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Macks Creek Art Department
Macks Creek Art Department
Brad Kolwyck
Thursday, November 14, 2019

 Our art classroom has slowly transformed over the years from a strictly I do, we do, you do format to a TAB format. For those unfamiliar with TAB (TEACHING for ARTISTIC BEHAVIOR), it is a studio focused teaching process, where the students drive the projects and assessments throughout the year. There is still teaching and learning going on in the form of small "bootcamps" where various skills and processes are taught but they are allowed to use those processes to their own discretion. They are given the skills not only to create finished, compositionally solid, art work but they are also taught the "tenants" of the TAB philosophy. These are the backbone for the entire process, and also double as the basis for the everyday learning goals for the junior high and high school. They are solid but broad enough to tie to any medium or grade level. I am currently applying this format to all classes K-12 and it is a fluid, growing system.  


    Anything we do here, from the creative or artistic process, to clean up and room care, to inclusion of the "artistic behaviors" in their work falls under these tenants and they can easily understand what needs to be done and how. I use a 3 tiered system to make sure they are following all processes they need to create a finished piece of work. They need to follow the artistic process, which we go over extensively and there is an anchor chart to guide them. They need to use all of the "artists can" statements that are posted in the room and form the framework for their self and peer assessment, and they need to be able to fill out the self and peer assessment for each project they complete.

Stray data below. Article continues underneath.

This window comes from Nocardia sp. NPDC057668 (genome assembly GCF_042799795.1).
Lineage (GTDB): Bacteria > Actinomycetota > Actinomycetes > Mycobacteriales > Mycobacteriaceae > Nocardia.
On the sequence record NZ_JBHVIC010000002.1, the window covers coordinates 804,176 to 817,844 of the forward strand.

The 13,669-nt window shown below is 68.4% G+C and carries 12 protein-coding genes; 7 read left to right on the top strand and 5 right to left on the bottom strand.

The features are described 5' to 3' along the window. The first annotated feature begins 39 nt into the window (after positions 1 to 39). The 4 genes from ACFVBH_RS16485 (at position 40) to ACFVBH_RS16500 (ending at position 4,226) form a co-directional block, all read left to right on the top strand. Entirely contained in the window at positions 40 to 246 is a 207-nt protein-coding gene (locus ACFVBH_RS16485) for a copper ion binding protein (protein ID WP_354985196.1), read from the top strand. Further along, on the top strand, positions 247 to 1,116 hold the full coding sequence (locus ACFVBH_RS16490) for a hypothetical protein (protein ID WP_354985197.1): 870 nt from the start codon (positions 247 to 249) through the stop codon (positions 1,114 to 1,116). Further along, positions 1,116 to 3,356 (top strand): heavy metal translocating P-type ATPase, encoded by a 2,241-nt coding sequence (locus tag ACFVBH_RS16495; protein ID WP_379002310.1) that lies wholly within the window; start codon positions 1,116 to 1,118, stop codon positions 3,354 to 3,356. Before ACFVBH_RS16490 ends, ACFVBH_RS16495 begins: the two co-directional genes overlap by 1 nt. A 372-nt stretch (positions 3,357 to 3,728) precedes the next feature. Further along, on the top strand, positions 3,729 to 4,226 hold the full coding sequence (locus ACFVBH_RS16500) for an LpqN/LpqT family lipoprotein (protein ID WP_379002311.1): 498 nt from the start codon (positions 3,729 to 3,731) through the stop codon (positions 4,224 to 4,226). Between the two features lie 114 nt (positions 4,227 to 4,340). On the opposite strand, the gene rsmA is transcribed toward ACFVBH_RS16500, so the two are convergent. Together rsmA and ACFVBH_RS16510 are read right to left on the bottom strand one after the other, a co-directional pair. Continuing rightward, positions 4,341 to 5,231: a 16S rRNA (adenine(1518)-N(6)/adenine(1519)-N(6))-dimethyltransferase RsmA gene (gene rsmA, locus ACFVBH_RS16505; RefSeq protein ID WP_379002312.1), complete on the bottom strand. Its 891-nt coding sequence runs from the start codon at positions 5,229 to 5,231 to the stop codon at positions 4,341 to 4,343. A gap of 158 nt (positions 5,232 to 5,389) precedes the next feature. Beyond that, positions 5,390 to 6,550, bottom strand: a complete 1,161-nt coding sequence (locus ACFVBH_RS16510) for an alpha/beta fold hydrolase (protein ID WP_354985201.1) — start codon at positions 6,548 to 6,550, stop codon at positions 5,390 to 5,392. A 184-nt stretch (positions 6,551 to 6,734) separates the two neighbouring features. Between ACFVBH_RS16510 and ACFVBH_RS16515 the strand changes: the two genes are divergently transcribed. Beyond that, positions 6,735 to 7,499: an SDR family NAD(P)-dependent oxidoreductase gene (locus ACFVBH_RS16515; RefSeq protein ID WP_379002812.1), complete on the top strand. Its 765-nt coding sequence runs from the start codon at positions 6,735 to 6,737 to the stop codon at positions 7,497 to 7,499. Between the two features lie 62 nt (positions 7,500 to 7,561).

Students are given a deadline, a set number of projects to complete within that deadline, and the guidelines for what they need to create a finished piece of work. They know my expectations, they know what they need to do, and they work through the process. I know that there are students  who are not as self driven or motivated so I have various references throughout the room for project ideas as well as the use of the chromebooks to build a portfolio of references. 

     The biggest thing I have to do on my end is be flexible and make sure that I have as many resources and user friendly materials available as possible. I reorganized my entire room into categories of materials so that the students can easily find, use, and return materials. On the elementary end I have been opening areas one section at a time, on the junior high and high school side they have free range of the materials but I still take the time to do those "boot camps" for materials they may be unfamiliar with.

   This is a learning experience for me and my artists, but I think that this will help them further develop the skills to be self sufficient and self motivated not only in the art room but in other facets of learning. I feel like they are able to have more stake in what happens and feel more connected to the work they are making. (also, it helps that I am filling them in on the process of selling and marketing their work. Money is a great motivator ;) 

SELF AND PEER CRITIQUE (they get 1 point per response looking at not only what they felt went right, but how they can grow within that area) at the bottom is my grading rubric giving them points for the finished project as well as their critiques.